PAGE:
Overcoming 5 Common Leadership Mistakes
Leadership isn’t easy and doesn’t come upon naturally for many. To be a good leader requires a high level of self-awareness, ongoing reflection, self-evaluation, and feedback to ensure you’re serving your team and growing yourself every day. And if you’re a bad boss, you’ll constantly be looking for new employees. That’s because the old adage holds true: Employees leave managers, not companies.
#1 Not Giving Feedback
First and foremost the biggest mistake leaders make is failing to give feedback. When a leader fails to provide timely feedback to their direct reports, they are robbing them of the opportunity to grow and improve their performance. To overcome this mistake, a leader needs to learn an effective feedback model such as STAR or SBI (Situation, Behavior, Impact) and provide it on a regular basis.
#2 Not Setting Expectations and Goals
Second, failing to set expectations and set goals. When a leader does not set expectations, their direct reports often limp through their day with no clear direction. Direct reports want to be productive, they want to know their work has meaning and is contributing to a bigger picture. Without expectations or goals, they are not able to prioritize the workload. A leader can avoid this mistake by learning how to set goals and intentionally help their direct reports see how their work aligns with the broader work of the organization.
#3 Not Modeling the Way
Third, a leader can fall into the mistake trap of not modeling the way. A leader must have the utmost and highest level of integrity and model the way for their team. If you leave early during the workday or speak off-hand about a colleague, it will likely be repeated by your direct reports. To avoid this a leader needs to clarify their values and be hyper-aware of their behavior and hold themselves to the same or higher standards that you would direct reports.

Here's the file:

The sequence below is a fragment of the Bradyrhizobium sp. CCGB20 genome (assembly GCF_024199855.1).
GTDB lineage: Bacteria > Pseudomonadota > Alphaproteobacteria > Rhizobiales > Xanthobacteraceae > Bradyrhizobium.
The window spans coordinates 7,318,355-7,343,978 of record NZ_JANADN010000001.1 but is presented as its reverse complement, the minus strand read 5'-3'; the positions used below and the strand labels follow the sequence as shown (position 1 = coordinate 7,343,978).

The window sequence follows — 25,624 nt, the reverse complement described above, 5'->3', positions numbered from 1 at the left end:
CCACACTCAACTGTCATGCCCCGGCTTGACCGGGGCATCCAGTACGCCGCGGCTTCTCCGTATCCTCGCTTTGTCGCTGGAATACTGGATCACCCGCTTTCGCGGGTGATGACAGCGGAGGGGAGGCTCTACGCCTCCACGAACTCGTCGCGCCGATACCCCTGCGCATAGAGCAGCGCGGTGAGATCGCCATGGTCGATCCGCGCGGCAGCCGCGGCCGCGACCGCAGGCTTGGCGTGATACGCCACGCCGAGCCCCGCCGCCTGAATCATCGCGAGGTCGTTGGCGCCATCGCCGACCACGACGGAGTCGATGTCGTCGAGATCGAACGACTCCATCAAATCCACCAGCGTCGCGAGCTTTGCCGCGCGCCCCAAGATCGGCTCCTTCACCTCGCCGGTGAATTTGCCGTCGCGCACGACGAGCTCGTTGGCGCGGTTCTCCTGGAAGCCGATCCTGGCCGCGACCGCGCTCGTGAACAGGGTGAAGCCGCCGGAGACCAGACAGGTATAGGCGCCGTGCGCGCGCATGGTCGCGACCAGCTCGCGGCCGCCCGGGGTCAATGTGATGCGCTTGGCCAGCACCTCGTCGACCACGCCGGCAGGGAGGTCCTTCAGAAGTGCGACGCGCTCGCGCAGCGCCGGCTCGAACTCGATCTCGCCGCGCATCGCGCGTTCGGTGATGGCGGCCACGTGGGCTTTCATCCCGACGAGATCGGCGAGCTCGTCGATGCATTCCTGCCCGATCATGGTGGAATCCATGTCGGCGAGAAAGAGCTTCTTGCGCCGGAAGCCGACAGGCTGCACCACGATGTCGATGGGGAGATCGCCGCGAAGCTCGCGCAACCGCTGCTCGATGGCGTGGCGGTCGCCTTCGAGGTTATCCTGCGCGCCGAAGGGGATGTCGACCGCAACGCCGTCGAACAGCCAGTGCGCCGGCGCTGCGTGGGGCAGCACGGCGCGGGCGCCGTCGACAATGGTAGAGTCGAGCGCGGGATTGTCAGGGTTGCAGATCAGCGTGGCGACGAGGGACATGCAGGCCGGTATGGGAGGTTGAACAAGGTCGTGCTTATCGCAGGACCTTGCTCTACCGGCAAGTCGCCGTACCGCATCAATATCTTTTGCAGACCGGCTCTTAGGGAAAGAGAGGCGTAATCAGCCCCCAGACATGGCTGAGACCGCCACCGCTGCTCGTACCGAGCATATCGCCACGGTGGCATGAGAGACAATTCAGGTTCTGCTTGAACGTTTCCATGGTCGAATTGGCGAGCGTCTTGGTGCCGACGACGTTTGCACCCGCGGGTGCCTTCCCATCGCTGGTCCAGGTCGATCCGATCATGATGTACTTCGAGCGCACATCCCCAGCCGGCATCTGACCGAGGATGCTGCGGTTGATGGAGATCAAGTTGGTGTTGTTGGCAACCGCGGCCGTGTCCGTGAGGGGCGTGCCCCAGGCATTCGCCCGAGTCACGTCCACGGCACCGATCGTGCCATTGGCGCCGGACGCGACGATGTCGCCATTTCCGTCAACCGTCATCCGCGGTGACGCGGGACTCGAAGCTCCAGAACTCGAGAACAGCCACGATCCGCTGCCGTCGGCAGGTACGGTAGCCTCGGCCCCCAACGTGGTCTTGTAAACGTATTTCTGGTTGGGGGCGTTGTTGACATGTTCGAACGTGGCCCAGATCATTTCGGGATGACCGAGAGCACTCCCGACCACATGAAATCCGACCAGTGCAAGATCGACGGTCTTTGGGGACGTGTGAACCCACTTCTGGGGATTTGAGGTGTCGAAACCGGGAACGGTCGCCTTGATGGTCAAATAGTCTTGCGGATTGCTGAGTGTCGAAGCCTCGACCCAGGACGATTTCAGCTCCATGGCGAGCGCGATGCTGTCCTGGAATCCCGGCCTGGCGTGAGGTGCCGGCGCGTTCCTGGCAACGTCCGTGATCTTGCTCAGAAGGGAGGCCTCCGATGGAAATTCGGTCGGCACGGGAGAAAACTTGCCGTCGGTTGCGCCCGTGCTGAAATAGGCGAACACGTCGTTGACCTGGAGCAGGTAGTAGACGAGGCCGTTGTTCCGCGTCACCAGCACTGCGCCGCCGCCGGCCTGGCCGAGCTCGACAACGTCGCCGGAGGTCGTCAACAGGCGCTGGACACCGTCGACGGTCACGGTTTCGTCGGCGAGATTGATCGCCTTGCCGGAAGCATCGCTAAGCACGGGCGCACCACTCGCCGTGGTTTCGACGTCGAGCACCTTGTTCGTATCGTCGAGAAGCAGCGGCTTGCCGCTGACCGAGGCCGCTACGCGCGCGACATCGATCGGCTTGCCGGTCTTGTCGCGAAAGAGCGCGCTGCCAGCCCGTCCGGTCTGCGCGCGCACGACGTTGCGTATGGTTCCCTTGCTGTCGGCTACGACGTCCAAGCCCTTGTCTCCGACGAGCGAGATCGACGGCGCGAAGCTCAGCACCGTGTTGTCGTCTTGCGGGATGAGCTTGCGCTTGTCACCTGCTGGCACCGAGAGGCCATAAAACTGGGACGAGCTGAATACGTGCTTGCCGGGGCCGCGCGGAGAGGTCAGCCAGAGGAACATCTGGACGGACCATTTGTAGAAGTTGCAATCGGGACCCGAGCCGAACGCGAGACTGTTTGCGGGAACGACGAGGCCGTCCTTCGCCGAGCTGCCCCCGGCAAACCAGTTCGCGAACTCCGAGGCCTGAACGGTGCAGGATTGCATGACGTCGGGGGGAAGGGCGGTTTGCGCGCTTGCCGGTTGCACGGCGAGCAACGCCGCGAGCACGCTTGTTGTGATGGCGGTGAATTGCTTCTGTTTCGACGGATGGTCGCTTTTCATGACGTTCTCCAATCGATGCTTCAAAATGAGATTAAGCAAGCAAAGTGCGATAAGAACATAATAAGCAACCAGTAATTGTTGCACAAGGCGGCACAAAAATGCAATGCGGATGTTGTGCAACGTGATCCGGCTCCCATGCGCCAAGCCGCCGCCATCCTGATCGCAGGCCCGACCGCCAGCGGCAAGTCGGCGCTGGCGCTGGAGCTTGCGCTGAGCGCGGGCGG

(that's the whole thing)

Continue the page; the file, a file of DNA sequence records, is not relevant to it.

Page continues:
#4 Not Delegating
Forth, leaders don’t trust their direct reports so they fail to delegate. Leaders feel too often like they are the only ones who can complete a task or it won’t turn out the way they want it. This behavior creates unnecessary, unproductive bottlenecks, adding to their own stress. To avoid this behavior, a leader needs to first find the right candidate to delegate to considering their ability, availability, motivation, and development needs. Once the right person is found, they need to actually plan, considering the scope of the delegation, the level of authority, how much support is needed, and how they will follow-up.
#5 Not Being A Leader
Fifth, being a friend and not a leader. This is a common mistake especially among young and first time leaders. Most leaders want to be seen as friendly and approachable, and usually direct reports are more engaged when the leader gets along with them. There are going to be times, however, when a leader needs to make a tough call, whether it’s about people, budget, promotions, etc, being too friendly can cloud that relationship and some make take advantage of it. To avoid this, doesn’t mean a leader shouldn’t socialize, but a leader will need to draw a line and find a balance between being a friend and being the leader.
So, let me ask you:
Which mistake did you learn the most from? There are many mistakes to be made, which one would you add to the list?
What mistakes is your leader making today that needs to be addressed?
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Also, if you’re a new leader, either to the organization or promoted from an individual contributor role, we recommend you download our ebook here.